ZUCKER, JACQUES (né Jakub Cuker ; 1900–1981), U.S. painter, illustrator, writer. Born in Radom, Poland, Zucker studied art in New York, but received most of his education at the Bezalel School of Art, Jerusalem, and the Académie de la Grande Chaumière and the Académie Colarossi in Paris. During WWI, Zucker fought for Palestine's liberation by enlisting in that country's Royal Fusillier's Jewish Brigade. By the 1920s Zucker had attained a reputation as an artist of landscapes, portraits, and figures. Some of his imagery possessed Jewish themes, such as Synagogue of the Cabala. The artist immigrated to the U.S. in 1922 to rejoin his family. Zucker traveled extensively: many of his images depict scenes or objects in Spain, Portugal, Egypt, Israel, and Poland. He divided his time between France and the U.S., and exhibited in both countries. In the U.S., Zucker's work was shown at the Art Institute of Chicago, the Brooklyn Museum of Art, the Metropolitan Museum of Art, New York, the Museum of Modern Art, New York, and the Whitney Museum. Zucker's style demonstrates myriad influences: the German and Austrian Expressionists, such as Oskar Kokoschka and Ludwig Kirchner; the landscapes of Chaim Soutine; and French painters such as Vuillard and Bonnard. Zucker's work is owned by many major museums, including the Jewish Museum, New York and the Israel Museum, Jerusalem. In 1969, the French art critic Claude Roger-Marx wrote a book titled Jacques Zucker devoted to the work of the eponymous artist.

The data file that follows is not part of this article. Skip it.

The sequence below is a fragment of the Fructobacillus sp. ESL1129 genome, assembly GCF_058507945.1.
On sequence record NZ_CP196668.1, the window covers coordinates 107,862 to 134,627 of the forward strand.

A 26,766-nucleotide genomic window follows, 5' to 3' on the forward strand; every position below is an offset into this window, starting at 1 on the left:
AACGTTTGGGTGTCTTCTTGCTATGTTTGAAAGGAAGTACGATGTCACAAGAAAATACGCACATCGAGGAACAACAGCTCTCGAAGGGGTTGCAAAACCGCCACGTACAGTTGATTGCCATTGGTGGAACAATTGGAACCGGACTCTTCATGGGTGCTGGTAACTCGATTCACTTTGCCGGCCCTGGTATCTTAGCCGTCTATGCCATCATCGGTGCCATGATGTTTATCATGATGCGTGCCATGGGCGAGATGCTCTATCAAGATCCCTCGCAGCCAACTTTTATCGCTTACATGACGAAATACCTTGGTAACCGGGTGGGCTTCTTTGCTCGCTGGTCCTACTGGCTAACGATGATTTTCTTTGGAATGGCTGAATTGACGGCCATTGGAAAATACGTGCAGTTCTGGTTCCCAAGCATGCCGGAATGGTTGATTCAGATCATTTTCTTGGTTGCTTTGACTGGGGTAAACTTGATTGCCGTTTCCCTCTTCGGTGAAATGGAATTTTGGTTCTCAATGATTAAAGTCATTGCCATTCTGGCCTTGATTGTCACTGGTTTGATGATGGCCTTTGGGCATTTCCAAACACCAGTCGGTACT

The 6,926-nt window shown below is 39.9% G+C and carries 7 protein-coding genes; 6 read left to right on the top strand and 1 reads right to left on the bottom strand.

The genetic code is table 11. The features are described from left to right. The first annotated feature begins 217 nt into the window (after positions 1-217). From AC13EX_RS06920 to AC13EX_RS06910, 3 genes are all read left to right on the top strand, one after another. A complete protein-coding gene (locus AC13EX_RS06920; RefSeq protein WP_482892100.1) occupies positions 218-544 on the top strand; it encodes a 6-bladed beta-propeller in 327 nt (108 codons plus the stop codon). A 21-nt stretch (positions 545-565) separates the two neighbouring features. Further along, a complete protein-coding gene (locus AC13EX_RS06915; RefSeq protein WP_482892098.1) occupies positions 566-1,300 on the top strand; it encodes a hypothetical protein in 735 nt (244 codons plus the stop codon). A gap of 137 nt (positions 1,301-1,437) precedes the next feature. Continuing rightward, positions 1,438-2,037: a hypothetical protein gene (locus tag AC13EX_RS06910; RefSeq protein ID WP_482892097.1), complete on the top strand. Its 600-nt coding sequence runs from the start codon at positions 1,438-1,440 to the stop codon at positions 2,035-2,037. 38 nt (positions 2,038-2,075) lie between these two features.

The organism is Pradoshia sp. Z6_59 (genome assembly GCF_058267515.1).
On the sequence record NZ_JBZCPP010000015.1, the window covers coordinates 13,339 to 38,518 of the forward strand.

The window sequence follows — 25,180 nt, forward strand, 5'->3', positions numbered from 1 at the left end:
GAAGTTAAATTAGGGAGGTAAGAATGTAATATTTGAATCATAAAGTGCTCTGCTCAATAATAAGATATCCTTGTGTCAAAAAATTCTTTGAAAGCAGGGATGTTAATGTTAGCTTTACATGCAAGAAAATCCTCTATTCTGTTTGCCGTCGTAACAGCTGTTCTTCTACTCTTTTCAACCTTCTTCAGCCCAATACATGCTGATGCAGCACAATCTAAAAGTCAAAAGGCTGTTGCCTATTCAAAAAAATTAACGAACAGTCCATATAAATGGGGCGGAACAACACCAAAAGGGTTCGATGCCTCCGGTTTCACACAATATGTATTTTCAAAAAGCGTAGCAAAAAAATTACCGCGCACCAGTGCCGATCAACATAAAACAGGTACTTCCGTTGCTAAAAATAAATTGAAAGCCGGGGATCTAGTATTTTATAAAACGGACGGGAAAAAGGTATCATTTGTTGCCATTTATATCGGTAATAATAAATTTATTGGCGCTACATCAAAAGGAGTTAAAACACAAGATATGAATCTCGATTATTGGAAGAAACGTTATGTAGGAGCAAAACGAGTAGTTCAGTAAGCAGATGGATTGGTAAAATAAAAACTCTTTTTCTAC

B.P. Solomon, "Portrait of a Lost Master: Film Brings Jacques Zucker to America," in: The Forward (Jan. 14, 1994).
[Nancy Buchwald (2nd ed.)]